The Murray-Djokovic Wimbledon Finals match attracted the biggest television audience for a men’s final since at least 1990, with a peak audience of 17.3 million.

But it wasn’t just the TV set that people were glued to. The Wimbledon championship also played out on Twitter.

In a 12-hour period, the Wimbledon final was mentioned more than 3.4 million times on Twitter, with the peak hitting at 5.25pm, when 120,000 mentions of the game were made: over 37,500 of which mentioned Murray.

wordcloudAt the point of his victory, eight of the UK’s 10 trending topics were Wimbledon-related.

Murray tweeted ‘Can’t believe what’s just happened!!!!!!!’ after the match ended, which received over 80,500 retweets and @Andy_Murray was mentioned approximately 411,580 times on the day of the final.

Murray’s sponsors also took to Twitter to celebrate, including Adidas, Head and RBS. Adidas has been using the hashtag #allinfromurray which received over 33,000 mentions on Sunday.


These were not the only companies to play on Murray’s success: Morrisons Wimbledon branch changed the name of its store to Murriwins.


On the face of it the arrival of Instagram video means bye bye Vine – but, Twitter’s video platform isn’t bowing out just yet.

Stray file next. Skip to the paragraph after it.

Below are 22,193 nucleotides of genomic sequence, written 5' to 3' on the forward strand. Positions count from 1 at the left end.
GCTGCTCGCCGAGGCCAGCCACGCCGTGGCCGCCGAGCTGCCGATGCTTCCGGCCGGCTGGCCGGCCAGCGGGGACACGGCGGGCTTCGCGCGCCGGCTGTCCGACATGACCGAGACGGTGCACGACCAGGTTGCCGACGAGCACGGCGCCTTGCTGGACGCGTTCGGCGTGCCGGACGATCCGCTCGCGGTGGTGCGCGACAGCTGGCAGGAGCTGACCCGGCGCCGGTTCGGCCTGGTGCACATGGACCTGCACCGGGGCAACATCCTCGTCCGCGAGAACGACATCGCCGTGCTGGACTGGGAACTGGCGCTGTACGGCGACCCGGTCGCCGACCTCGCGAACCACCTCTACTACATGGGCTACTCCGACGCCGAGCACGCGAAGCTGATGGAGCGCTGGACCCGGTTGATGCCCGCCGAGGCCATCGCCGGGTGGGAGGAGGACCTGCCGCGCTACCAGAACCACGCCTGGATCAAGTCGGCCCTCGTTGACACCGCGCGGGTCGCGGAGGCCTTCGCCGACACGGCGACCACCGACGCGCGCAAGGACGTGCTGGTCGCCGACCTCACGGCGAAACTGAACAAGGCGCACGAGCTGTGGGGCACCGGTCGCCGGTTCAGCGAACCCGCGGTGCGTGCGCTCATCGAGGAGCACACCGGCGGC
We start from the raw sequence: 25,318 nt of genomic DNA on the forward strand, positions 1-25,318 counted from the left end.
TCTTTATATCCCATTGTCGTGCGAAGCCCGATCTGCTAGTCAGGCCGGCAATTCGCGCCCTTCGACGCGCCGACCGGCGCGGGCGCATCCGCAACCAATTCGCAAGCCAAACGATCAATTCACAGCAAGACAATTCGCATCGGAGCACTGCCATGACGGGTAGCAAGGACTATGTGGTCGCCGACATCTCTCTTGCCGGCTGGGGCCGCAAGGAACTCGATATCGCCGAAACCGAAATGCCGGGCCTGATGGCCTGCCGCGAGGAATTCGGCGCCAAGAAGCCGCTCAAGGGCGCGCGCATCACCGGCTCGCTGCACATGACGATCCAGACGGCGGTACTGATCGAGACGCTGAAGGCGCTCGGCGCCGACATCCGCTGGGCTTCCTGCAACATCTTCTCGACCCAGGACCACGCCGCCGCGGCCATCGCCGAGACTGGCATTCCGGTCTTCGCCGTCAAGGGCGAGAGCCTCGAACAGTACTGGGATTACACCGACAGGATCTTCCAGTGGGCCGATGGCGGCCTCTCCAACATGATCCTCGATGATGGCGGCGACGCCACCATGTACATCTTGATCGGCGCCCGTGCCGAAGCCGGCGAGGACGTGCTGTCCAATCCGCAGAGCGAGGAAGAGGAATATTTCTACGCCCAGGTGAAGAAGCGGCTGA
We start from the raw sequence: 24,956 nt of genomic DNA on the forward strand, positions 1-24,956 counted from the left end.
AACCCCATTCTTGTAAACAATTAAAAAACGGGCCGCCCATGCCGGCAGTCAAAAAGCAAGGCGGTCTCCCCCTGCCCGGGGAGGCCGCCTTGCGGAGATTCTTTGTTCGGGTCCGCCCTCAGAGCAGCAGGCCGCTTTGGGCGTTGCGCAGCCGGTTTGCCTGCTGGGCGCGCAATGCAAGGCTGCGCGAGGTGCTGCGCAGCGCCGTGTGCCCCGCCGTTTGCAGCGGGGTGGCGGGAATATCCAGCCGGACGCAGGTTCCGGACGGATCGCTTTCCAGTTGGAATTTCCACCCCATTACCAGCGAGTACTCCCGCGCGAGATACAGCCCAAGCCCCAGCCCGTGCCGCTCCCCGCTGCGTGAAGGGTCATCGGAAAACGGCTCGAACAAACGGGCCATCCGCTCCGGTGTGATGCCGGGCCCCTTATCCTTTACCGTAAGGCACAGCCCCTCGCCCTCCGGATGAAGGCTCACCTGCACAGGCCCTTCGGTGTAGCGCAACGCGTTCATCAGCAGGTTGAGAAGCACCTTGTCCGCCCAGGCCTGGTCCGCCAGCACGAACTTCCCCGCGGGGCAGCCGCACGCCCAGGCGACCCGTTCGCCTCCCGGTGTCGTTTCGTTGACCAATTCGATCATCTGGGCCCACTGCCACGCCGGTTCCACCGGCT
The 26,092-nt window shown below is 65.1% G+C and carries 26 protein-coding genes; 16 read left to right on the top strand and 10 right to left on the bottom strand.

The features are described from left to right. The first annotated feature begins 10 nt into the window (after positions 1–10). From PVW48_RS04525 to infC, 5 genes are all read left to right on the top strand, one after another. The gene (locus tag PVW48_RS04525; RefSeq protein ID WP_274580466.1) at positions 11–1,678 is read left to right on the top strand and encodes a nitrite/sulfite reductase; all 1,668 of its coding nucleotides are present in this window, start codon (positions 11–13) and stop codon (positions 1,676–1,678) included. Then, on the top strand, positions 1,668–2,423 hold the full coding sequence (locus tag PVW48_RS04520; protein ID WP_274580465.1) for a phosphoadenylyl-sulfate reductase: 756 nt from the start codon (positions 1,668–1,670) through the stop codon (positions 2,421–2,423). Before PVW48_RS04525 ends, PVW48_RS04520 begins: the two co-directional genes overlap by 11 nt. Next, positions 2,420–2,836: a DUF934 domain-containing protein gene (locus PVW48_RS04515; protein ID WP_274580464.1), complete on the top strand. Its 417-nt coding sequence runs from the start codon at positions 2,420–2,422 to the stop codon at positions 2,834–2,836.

Within the first eight hours of launching video on Instagram, the community shared more than a year’s worth of footage.

The news makes the sector very interesting because it will not only excite users, whether they’re Vine devotees or Instagram addicts, but also give brands a potentially super-fast turnaround creative goldmine with a pre-built mass audience.

Vine has already attracted a solid user base. In fact, Vine posts are now shared more than Instagrams on Twitter despite the fact Vine has just 13 million registered users against Instagram’s 100 million active users.

The growth of Vine may be influenced by the deep integration it has with the social network as a Twitter-owned app, whereas Instagram images no longer auto-expand.

But I also think the limits placed upon Vine users towards brevity makes Vine much more creatively challenging.

Whereas Instagram has built a video-sharing product for the masses.

The generous 15-second video allows plenty of time to shoot, therefore not forcing the creator to think outside the box to tell their story succinctly.


Instagram, unlike Vine, will let users erase the last clip they shot in a series, meaning less thought needs to go into lighting and exposure as they’re filming it because bad takes can simply be deleted.

While Instagram’s mass market appeal may drive Vine’s niche, it will force users to become more creative and pioneering with their Vines.

A challenge that will no doubt be of interest to the Vine aficionado but much less so to the marketers and creative agencies looking to get their advertising messages across.

I can’t help wonder why you’d go for a 6-second second one shot option when you have 15 seconds of editable space. Here’s a nice example from Burberry, showing a 15 second glimpse behind the scenes of the Burberry Prorsum Menswear Spring/Summer 2014 show.

But, as always, competition drives innovation. A new tech product launch, cleverly put out the same time as the Instagram news, from Unruly Media may give Vine an edge over its Instagram rival.